In the United States the proportion of electricity generated by renewables is only about 20%, about half as much as Germany, because of the opposition to green energy of Big Oil, Big Coal, Big Gas, and increasingly Big Trump. Moreover, much of the increase in renewables in the US is very new, with falling solar and wind prices, whereas Germany has been at this for a long time and thus avoided substantial carbon emissions that it would otherwise have produced.
Reuters reminds us that this proportion is higher than that of coal for the first time. It says that of the renewables the mix was this:
- “The 38 per cent was made up of onshore wind supplying 16 per cent, offshore wind with 3 per cent, biomass with 8 per cent, photovoltaics with 8 per cent, hydropower with 3 per cent, and waste and geothermal energy supplying 1 per cent.”
Note that hydropower was down 16% this year because of the horrible drought Germany is undergoing, so that the surge of 2% in renewables is all the more remarkable.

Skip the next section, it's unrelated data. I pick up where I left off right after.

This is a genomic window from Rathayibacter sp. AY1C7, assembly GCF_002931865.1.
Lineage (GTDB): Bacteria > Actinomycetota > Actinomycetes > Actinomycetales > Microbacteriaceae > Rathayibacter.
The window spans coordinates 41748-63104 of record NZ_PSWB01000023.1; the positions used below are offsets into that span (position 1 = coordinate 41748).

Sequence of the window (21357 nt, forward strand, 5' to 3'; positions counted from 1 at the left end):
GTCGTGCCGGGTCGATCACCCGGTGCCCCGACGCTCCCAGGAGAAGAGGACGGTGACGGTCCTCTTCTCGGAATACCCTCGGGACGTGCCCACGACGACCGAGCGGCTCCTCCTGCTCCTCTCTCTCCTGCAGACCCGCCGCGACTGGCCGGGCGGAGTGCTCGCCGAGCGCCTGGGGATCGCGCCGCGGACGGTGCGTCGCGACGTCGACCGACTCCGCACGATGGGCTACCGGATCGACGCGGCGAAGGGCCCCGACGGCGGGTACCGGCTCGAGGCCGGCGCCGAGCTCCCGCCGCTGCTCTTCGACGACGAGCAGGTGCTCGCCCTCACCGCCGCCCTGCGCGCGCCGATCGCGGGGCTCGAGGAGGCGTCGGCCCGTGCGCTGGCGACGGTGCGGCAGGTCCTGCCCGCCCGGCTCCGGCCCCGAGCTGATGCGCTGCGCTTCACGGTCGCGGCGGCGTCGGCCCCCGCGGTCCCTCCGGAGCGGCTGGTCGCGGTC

That proportion, 38%, is the highest in the world for a mature industrialized society with regard to electricity production, but is less than what is desirable and won’t keep Germany from missing its carbon dioxide reduction goal by 2020. But the new coalition government led by Chancellor Angela Merkel has announced an ambitious ameliorative plan to make up for missing the 2020 carbon target. Germany has been adding 5 new gigawatts of wind and solar energy each year.
In addition, in 2019-22, Germany’s government will ensure the creation of an extra 8 gigawatts of electricity from renewables, on top of the regular annual increase. And, Germany plans to almost double the proportion of renewables in its energy mix to 65% by 2030.
Because of the dominance of the gasoline-powered automobile and the salience of gas and coal for heating, renewables are still only 14% of Germany’s total energy consumption (the figures above regarded electricity production). But one piece of good news is that the country’s carbon dioxide emissions fell by 6% year on year in 2018, the most since the 2008-9 world economic crash. The fall in emissions came from a slight increase in the share of renewables in electricity production, mild weather that caused Germans to burn less coal and gas for heating, and increased efficiency in the use of energy (use of insulation in buildings, etc.)